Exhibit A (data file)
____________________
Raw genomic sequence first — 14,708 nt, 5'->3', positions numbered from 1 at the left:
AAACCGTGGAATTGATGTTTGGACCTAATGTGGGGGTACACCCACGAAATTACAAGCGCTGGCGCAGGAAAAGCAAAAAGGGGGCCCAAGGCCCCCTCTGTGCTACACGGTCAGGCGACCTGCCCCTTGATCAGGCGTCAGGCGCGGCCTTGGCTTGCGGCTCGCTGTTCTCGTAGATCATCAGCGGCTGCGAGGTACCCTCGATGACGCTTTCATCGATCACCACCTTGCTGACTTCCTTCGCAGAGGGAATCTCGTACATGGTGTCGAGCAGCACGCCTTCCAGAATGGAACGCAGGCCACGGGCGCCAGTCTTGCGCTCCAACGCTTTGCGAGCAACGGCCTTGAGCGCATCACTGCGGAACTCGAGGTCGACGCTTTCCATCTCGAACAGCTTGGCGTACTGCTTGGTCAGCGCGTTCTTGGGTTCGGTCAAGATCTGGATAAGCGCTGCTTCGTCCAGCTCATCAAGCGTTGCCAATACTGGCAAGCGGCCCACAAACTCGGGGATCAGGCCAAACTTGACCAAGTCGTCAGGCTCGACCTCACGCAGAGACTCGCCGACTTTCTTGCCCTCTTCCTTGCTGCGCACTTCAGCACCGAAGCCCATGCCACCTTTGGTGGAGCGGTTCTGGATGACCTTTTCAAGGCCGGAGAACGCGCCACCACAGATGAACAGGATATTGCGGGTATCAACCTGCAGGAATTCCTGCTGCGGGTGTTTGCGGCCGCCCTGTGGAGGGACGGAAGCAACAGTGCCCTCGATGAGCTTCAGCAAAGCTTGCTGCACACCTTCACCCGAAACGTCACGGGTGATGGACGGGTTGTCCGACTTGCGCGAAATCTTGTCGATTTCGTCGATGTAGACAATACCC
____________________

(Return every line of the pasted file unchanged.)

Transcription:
Raw genomic sequence first — 14,708 nt, 5'->3', positions numbered from 1 at the left:
AAACCGTGGAATTGATGTTTGGACCTAATGTGGGGGTACACCCACGAAATTACAAGCGCTGGCGCAGGAAAAGCAAAAAGGGGGCCCAAGGCCCCCTCTGTGCTACACGGTCAGGCGACCTGCCCCTTGATCAGGCGTCAGGCGCGGCCTTGGCTTGCGGCTCGCTGTTCTCGTAGATCATCAGCGGCTGCGAGGTACCCTCGATGACGCTTTCATCGATCACCACCTTGCTGACTTCCTTCGCAGAGGGAATCTCGTACATGGTGTCGAGCAGCACGCCTTCCAGAATGGAACGCAGGCCACGGGCGCCAGTCTTGCGCTCCAACGCTTTGCGAGCAACGGCCTTGAGCGCATCACTGCGGAACTCGAGGTCGACGCTTTCCATCTCGAACAGCTTGGCGTACTGCTTGGTCAGCGCGTTCTTGGGTTCGGTCAAGATCTGGATAAGCGCTGCTTCGTCCAGCTCATCAAGCGTTGCCAATACTGGCAAGCGGCCCACAAACTCGGGGATCAGGCCAAACTTGACCAAGTCGTCAGGCTCGACCTCACGCAGAGACTCGCCGACTTTCTTGCCCTCTTCCTTGCTGCGCACTTCAGCACCGAAGCCCATGCCACCTTTGGTGGAGCGGTTCTGGATGACCTTTTCAAGGCCGGAGAACGCGCCACCACAGATGAACAGGATATTGCGGGTATCAACCTGCAGGAATTCCTGCTGCGGGTGTTTGCGGCCGCCCTGTGGAGGGACGGAAGCAACAGTGCCCTCGATGAGCTTCAGCAAAGCTTGCTGCACACCTTCACCCGAAACGTCACGGGTGATGGACGGGTTGTCCGACTTGCGCGAAATCTTGTCGATTTCGTCGATGTAGACAATACCC